Loot boxes in video games have been an issue for a number of years now as various governing bodies and lawmakers around the world attempt to determine how exactly they should be handled. Whether they are technically a form of gambling and if they should be more closely monitored, or perhaps banned entirely. While there is still no blanket solution when it comes to better handling loot boxes, a new report labeling them exploitative and suggesting how they should be approached moving forward has been backed by 20 consumer groups in 18 different countries.
The report has been put together by The Norweigan Consumer Council, reports GamesIndustry.biz. It hones in on games like FIFA 22, a title that has continually been at the forefront when it comes to loot box discussions, and Raid: Shadow Legends. It uses them as case studies showing how loot boxes “exploit cognitive or behavioural biases to incentivise spending”.
That comment, in particular, is part of one of the leading points in the report, claiming loot boxes incorporate a “deceptive design” with the intention of enticing people to spend more money. Advertising the possible rewards, but not being entirely transparent regarding the odds and the algorithms used to determine what might be inside round out the explanation as to why loot boxes are designed to deceive.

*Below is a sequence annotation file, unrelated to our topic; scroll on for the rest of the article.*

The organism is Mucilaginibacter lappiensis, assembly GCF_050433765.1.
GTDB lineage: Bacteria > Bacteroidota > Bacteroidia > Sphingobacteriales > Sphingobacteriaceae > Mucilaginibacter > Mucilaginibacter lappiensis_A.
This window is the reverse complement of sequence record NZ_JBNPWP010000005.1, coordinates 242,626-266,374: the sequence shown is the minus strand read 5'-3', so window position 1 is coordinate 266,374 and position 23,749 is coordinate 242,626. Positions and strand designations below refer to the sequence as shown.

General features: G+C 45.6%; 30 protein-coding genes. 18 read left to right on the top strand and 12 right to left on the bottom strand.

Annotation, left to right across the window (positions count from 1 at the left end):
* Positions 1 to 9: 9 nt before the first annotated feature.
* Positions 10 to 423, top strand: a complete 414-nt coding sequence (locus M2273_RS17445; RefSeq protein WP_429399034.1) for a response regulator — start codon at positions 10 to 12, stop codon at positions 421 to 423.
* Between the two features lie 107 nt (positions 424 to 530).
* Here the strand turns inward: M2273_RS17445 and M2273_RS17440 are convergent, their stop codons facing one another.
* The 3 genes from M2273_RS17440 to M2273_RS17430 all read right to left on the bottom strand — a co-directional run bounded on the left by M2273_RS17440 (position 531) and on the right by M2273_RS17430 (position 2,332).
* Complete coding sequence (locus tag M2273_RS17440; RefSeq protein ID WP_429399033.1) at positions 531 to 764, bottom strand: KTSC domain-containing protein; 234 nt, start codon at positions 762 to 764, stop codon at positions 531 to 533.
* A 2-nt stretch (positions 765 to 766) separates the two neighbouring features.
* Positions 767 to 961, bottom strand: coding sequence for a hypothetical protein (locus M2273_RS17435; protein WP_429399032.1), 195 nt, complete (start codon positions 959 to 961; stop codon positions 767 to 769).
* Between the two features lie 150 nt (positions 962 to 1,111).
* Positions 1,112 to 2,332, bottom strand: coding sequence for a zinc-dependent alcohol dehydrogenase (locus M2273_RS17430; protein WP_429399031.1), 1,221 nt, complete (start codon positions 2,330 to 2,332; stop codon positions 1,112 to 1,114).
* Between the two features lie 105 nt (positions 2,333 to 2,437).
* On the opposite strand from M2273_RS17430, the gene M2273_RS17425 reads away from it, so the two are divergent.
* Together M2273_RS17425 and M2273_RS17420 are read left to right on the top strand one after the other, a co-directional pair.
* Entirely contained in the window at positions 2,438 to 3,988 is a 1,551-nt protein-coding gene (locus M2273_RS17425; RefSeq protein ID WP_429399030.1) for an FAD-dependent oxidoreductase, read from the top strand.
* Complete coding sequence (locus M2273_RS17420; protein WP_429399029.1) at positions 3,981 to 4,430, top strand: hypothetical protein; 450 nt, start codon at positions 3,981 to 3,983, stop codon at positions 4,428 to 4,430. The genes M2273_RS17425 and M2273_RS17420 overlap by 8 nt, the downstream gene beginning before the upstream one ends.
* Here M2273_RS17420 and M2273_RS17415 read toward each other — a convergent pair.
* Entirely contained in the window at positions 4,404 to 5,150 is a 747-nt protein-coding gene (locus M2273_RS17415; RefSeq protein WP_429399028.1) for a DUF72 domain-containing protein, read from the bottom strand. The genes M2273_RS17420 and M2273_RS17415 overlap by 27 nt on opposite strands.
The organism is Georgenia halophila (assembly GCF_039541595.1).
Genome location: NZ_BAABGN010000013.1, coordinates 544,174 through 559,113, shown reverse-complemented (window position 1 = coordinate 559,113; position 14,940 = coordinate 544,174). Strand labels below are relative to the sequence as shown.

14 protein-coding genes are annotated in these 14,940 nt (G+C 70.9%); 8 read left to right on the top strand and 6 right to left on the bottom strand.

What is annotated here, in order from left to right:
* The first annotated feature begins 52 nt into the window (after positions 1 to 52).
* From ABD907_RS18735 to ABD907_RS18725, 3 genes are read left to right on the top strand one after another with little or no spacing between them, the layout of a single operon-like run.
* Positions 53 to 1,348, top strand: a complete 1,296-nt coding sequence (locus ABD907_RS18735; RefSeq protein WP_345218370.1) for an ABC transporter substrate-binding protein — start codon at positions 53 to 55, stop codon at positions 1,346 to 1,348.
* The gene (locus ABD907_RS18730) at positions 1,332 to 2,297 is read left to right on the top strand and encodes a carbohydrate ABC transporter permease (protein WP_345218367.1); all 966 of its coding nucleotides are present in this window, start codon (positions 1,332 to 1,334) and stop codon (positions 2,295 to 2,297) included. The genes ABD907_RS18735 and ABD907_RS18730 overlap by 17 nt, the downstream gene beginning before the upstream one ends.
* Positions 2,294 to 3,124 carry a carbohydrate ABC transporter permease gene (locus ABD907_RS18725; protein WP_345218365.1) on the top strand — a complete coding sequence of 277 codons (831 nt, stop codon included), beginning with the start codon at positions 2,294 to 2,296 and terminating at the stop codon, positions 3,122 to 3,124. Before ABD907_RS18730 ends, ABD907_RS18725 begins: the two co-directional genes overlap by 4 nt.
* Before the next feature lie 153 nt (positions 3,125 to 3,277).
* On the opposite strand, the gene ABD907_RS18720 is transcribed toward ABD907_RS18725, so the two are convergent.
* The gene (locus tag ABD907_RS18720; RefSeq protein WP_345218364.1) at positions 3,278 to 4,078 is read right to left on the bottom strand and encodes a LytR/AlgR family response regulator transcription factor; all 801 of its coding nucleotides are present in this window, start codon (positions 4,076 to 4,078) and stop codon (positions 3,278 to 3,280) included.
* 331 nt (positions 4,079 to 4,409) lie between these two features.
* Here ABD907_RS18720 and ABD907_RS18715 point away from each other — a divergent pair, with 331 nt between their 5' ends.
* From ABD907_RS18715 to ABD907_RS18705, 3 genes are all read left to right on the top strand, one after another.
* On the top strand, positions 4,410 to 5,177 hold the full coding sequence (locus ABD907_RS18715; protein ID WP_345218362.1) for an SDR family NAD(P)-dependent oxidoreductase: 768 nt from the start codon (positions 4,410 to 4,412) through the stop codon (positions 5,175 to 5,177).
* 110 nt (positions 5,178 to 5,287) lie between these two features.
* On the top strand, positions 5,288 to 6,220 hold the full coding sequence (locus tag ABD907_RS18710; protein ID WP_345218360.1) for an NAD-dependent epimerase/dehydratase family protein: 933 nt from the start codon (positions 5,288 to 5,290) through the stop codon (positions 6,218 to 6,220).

The report doesn't simply highlight all the problems and call for an immediate ban on loot boxes in all games. It lists areas in which the practice can be improved, starting with the loss of their deceptive design. Other points include denoting in-game purchases in real-world currency. That way people can see and better keep track of what they're actually spending. It also suggests removing them from games aimed at minors. Should the report be followed, and the suggested remedies don't have the desired effect, then it proposes paid loot boxes be removed from any and all games.
Publishers or games that currently use loot boxes, and make a lot of money from them, will be combing through this report very carefully. EA higher-ups may already be working on an argument against the imminent claim FIFA, soon-to-be EA Sports FC, is targeted at minors. The studio has been at the center of the loot box saga from the very beginning and has already tried to shoo the wolves from its door by claiming its games' loot boxes aren't loot boxes at all, they're surprise mechanics.
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